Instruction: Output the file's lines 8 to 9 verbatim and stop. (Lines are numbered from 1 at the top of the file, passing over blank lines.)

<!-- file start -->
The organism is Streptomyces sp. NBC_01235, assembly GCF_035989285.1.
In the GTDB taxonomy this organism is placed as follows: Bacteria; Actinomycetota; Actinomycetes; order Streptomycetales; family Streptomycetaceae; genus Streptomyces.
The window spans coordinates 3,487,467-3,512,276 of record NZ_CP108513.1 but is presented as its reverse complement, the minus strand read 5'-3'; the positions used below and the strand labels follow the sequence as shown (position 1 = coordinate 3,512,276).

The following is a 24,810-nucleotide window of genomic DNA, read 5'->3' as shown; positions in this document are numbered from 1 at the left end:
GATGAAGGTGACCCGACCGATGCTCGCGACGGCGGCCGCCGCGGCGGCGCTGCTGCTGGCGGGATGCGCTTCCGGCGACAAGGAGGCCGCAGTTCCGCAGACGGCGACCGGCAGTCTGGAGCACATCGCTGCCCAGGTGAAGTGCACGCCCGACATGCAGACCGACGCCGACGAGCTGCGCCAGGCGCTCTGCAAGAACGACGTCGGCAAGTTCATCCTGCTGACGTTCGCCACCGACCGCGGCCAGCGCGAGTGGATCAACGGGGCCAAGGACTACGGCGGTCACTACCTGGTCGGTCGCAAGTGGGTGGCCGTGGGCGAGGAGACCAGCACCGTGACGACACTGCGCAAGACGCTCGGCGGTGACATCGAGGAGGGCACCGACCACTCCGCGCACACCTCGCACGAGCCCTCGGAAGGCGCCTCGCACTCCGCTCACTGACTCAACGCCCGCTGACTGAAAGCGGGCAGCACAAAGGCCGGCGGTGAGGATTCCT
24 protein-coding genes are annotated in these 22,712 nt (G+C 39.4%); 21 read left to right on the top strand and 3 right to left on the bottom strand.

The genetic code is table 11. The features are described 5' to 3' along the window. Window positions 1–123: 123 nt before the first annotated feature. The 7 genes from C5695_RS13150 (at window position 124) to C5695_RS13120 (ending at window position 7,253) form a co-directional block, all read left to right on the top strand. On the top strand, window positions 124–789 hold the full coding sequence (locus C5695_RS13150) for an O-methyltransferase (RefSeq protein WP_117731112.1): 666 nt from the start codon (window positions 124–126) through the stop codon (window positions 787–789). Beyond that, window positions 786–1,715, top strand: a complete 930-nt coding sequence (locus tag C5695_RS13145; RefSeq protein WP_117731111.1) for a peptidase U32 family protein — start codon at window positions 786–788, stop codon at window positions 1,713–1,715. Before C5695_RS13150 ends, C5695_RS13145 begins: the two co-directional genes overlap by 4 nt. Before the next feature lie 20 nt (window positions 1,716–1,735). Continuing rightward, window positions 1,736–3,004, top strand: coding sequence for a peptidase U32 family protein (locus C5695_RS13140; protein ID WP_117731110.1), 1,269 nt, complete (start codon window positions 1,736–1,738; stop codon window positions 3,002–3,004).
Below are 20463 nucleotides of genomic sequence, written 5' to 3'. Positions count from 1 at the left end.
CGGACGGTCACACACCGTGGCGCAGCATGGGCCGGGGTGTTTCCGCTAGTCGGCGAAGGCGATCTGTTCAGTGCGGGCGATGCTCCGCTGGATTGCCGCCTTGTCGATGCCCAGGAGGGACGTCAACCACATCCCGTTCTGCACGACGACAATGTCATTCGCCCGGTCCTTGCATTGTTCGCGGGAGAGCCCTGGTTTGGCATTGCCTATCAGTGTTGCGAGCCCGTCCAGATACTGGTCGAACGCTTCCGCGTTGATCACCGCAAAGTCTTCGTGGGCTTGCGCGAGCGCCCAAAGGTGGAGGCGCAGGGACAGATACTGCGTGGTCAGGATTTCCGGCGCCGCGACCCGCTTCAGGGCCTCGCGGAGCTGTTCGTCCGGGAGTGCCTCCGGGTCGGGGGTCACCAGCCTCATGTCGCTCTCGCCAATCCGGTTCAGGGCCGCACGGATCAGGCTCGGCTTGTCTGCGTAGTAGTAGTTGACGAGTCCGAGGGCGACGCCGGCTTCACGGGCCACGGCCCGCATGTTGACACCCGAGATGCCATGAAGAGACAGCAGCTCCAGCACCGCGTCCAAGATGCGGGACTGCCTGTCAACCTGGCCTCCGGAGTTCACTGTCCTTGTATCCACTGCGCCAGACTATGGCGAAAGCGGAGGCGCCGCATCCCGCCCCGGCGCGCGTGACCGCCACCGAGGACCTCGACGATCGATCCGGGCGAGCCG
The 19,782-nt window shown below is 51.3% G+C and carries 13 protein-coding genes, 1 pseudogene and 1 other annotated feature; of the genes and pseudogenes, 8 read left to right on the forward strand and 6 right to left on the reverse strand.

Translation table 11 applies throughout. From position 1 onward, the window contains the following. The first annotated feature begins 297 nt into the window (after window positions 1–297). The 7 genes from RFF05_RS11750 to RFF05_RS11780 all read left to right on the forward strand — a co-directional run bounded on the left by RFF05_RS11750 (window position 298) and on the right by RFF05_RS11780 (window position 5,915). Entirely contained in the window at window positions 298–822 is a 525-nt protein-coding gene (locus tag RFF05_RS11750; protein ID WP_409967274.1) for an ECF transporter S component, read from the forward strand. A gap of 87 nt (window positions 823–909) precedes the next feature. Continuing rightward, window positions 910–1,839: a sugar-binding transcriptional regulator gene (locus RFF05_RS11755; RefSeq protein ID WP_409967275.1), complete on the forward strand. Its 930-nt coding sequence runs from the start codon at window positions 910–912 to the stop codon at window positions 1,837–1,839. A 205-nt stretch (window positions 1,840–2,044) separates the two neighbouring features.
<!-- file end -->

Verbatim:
Below are 20463 nucleotides of genomic sequence, written 5' to 3'. Positions count from 1 at the left end.
CGGACGGTCACACACCGTGGCGCAGCATGGGCCGGGGTGTTTCCGCTAGTCGGCGAAGGCGATCTGTTCAGTGCGGGCGATGCTCCGCTGGATTGCCGCCTTGTCGATGCCCAGGAGGGACGTCAACCACATCCCGTTCTGCACGACGACAATGTCATTCGCCCGGTCCTTGCATTGTTCGCGGGAGAGCCCTGGTTTGGCATTGCCTATCAGTGTTGCGAGCCCGTCCAGATACTGGTCGAACGCTTCCGCGTTGATCACCGCAAAGTCTTCGTGGGCTTGCGCGAGCGCCCAAAGGTGGAGGCGCAGGGACAGATACTGCGTGGTCAGGATTTCCGGCGCCGCGACCCGCTTCAGGGCCTCGCGGAGCTGTTCGTCCGGGAGTGCCTCCGGGTCGGGGGTCACCAGCCTCATGTCGCTCTCGCCAATCCGGTTCAGGGCCGCACGGATCAGGCTCGGCTTGTCTGCGTAGTAGTAGTTGACGAGTCCGAGGGCGACGCCGGCTTCACGGGCCACGGCCCGCATGTTGACACCCGAGATGCCATGAAGAGACAGCAGCTCCAGCACCGCGTCCAAGATGCGGGACTGCCTGTCAACCTGGCCTCCGGAGTTCACTGTCCTTGTATCCACTGCGCCAGACTATGGCGAAAGCGGAGGCGCCGCATCCCGCCCCGGCGCGCGTGACCGCCACCGAGGACCTCGACGATCGATCCGGGCGAGCCG